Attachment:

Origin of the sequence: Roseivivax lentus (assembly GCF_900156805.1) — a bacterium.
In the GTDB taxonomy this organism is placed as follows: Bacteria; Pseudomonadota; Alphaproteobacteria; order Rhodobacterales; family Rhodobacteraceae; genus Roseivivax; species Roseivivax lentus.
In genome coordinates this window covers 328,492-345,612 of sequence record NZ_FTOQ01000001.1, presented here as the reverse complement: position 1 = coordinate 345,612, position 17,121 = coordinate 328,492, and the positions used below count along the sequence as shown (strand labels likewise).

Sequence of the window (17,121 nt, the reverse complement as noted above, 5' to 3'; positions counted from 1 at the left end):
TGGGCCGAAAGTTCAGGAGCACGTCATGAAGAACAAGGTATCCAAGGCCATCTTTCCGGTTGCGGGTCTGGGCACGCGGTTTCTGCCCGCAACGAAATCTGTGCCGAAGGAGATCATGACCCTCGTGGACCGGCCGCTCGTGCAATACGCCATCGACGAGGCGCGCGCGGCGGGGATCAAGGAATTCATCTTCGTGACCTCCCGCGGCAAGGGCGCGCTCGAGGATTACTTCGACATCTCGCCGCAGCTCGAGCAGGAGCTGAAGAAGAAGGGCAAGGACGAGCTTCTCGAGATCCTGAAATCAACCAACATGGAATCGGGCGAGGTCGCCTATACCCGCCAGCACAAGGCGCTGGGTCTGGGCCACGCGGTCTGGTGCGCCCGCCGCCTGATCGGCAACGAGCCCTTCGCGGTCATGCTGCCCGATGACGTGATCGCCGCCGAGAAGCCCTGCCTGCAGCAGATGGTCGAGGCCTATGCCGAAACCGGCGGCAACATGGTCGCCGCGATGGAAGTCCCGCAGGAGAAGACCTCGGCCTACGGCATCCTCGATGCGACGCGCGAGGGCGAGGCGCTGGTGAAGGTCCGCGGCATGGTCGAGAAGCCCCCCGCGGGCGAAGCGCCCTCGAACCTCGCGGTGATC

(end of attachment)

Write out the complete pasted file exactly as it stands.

Origin of the sequence: Roseivivax lentus (assembly GCF_900156805.1) — a bacterium.
In the GTDB taxonomy this organism is placed as follows: Bacteria; Pseudomonadota; Alphaproteobacteria; order Rhodobacterales; family Rhodobacteraceae; genus Roseivivax; species Roseivivax lentus.
In genome coordinates this window covers 328,492-345,612 of sequence record NZ_FTOQ01000001.1, presented here as the reverse complement: position 1 = coordinate 345,612, position 17,121 = coordinate 328,492, and the positions used below count along the sequence as shown (strand labels likewise).

Sequence of the window (17,121 nt, the reverse complement as noted above, 5' to 3'; positions counted from 1 at the left end):
TGGGCCGAAAGTTCAGGAGCACGTCATGAAGAACAAGGTATCCAAGGCCATCTTTCCGGTTGCGGGTCTGGGCACGCGGTTTCTGCCCGCAACGAAATCTGTGCCGAAGGAGATCATGACCCTCGTGGACCGGCCGCTCGTGCAATACGCCATCGACGAGGCGCGCGCGGCGGGGATCAAGGAATTCATCTTCGTGACCTCCCGCGGCAAGGGCGCGCTCGAGGATTACTTCGACATCTCGCCGCAGCTCGAGCAGGAGCTGAAGAAGAAGGGCAAGGACGAGCTTCTCGAGATCCTGAAATCAACCAACATGGAATCGGGCGAGGTCGCCTATACCCGCCAGCACAAGGCGCTGGGTCTGGGCCACGCGGTCTGGTGCGCCCGCCGCCTGATCGGCAACGAGCCCTTCGCGGTCATGCTGCCCGATGACGTGATCGCCGCCGAGAAGCCCTGCCTGCAGCAGATGGTCGAGGCCTATGCCGAAACCGGCGGCAACATGGTCGCCGCGATGGAAGTCCCGCAGGAGAAGACCTCGGCCTACGGCATCCTCGATGCGACGCGCGAGGGCGAGGCGCTGGTGAAGGTCCGCGGCATGGTCGAGAAGCCCCCCGCGGGCGAAGCGCCCTCGAACCTCGCGGTGATC